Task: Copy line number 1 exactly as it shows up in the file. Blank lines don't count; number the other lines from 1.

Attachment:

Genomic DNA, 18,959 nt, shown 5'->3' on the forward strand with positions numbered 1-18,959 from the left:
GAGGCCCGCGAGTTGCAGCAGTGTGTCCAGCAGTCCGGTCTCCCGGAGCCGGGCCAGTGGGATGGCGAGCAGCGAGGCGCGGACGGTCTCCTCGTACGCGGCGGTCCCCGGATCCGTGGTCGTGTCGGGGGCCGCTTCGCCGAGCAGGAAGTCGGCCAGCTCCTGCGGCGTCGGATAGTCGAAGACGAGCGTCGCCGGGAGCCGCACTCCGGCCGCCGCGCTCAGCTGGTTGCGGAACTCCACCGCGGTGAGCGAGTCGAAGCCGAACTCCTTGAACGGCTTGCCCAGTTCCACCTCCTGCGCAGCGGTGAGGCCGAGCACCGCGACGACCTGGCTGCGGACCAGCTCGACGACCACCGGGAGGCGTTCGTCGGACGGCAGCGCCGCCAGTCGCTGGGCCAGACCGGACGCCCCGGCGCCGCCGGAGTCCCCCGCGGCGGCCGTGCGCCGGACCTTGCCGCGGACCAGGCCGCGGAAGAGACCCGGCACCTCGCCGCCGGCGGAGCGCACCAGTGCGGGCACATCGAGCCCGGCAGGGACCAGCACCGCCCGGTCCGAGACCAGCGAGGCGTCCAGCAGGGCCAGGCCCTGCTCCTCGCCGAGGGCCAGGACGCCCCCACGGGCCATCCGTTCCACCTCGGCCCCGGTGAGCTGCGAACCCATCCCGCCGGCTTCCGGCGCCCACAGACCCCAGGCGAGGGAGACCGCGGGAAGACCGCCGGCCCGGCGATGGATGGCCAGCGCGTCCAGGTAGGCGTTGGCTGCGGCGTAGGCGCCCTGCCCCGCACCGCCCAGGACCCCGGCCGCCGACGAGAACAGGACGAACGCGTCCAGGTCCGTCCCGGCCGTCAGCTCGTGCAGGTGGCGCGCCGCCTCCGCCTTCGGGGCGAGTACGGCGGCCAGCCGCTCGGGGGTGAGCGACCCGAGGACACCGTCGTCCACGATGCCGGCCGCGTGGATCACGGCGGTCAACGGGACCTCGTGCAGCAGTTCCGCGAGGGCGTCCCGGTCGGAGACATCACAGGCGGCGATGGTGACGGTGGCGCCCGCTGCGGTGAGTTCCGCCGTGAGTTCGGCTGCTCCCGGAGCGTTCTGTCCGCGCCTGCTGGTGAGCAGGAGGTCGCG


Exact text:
Genomic DNA, 18,959 nt, shown 5'->3' on the forward strand with positions numbered 1-18,959 from the left: